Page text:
And I agree with Mark’s editorial comment in the body of the piece. Among other things, this looks much better than an Aston Martin.

  • avatar
    gottacook

    Although I like the pillarless-coupe aspect of this, I’m already tired of seeing long hoods on small, low cars, as exemplified by the Mazda3 sedan with the similar grille shape. I spent decades looking out over long, wide hoods (1966 and ’67 Pontiacs, in particular a ’66 Bonneville) and therefore really appreciate full frontward visibility – as offered by, say, a 2008 or earlier Forester.

  • avatar
    carguy

    It may look like the lovechild of an Aston Martin and an Infiniti but I like it.

  • avatar
    Stumpaster

    Oh Lord, would you buy me
    A Hyundai Coupe`

    Have you seen the new Genesis sedan on the road? Looks sharper than any Japanese and German sedans.

  • avatar
    mjal

    Mustang?

  • avatar
    bumpy ii

    There’s your next Genesis Coupe.

    • 0 avatar
      bd2

      If Hyundai builds this, technically would actually be a proper 2-door companion to the Genesis sedan.

      The current Genesis coupe was never that and it’s replacement would be an entry-level sports coupe (4 Series, RC, etc.).

  • avatar
    Tosh

    “and holy crap just make it already”
    On any typical weekday, I do indeed extrude and pinch off a better looking sausage than this lump.

  • avatar
    bball40dtw

    “Lincoln Should Build This ‘Mark X’ Coupe Yesterday”

    FIFY

  • avatar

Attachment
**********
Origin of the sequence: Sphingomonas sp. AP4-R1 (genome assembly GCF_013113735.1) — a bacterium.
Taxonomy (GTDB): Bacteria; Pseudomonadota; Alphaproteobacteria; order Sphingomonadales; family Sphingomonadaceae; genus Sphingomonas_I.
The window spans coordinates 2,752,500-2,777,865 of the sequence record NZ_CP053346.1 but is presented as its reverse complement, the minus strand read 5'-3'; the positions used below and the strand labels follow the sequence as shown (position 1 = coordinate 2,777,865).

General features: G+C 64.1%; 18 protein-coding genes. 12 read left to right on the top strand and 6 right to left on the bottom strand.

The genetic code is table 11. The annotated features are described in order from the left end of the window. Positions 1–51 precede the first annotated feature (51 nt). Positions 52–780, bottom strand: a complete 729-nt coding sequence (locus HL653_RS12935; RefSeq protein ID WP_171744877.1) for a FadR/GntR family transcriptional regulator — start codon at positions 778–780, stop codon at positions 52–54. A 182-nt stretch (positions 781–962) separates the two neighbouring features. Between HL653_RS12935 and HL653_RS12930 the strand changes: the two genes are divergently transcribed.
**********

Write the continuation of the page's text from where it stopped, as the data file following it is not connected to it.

RedRocket

    I think it looks rather awkward and unattractive. Proportions seem all wrong.

  • avatar

    “Curiously, the car doesn’t sport ridiculous concept garb”
    What about the mirrors? An honest question, do they even make pillar less coupes anymore? How do you open the doors when the battery dies?

  • avatar
    Master Baiter

    Looks like you can still see a little out the side windows. Belt line needs to be higher. /s

  • avatar

    They could do to remove those extraneous bits of chrome just aft of each rear door. Other than that, it looks great. I would caution against a large luxury coupe since it’s a tiny market these days, but something like this could actually lend some further credibility to the Genesis nameplate and get more people to consider it…especially if it were priced well south of the current cheapest large luxury coupe, the BMW 6-Series. Part of the reason large luxury coupes are so unpopular is that they are priced out the wazoo. The S-Class coupe, for example, starts at $120K. But this Hyundai could finally sway the prospective C or E-Class buyer, if he knew he could get a larger, more-substantial and more-stylish car for the same or less.

    I would buy this.

  • avatar
    PriusV16

    Beauty is in the eye of the beholder…. I think it looks attractive and upscale, but not drop-dead gorgeous or oh-my-God beautiful. I’d also disagree that it looks better than an Aston martin.

    FWIW, it’s no coincidence that Hyundai and Kia have made such huge steps wrt their design.

    Design director for both brands is Peter Schreyer (who’s also quoted in the article) who worked for Volkswagen once.

    There, he penned the Audi TT, among other models.

    When he saw no perspective for himself with VW anymore, he jumped ship and went to South Korea.

    Many in the auto industry view him as the most influential car designer of today.

    Here’s a Google Translator-mangled portrait of Schreyer from German car magazine auto motor und sport:

    https://translate.google.de/translate?sl=de&tl=en&js=y&prev=_t&hl=de&ie=UTF-8&u=http%3A%2F%2Fwww.auto-motor-und-sport.de%2Fnews%2Fportaet-peter-schreyer-kia-chefdesigner-und-kuenstler-1250367.html&edit-text=&act=url

  • avatar
    SCE to AUX

    I remain mystified by the Genesis not-a-brand sub-brand branding.

    While I believe the Hyundai name is strong, it seems the company shies away from using it on the existing Genesis sedan, and on this concept. The flying “H” is nowhere to be seen, replaced with the Chrysler-esque wings of the Genesis not-a-brand sub-brand. Today’s sedan does have the “H” on the trunk lid, but this concept doesn’t.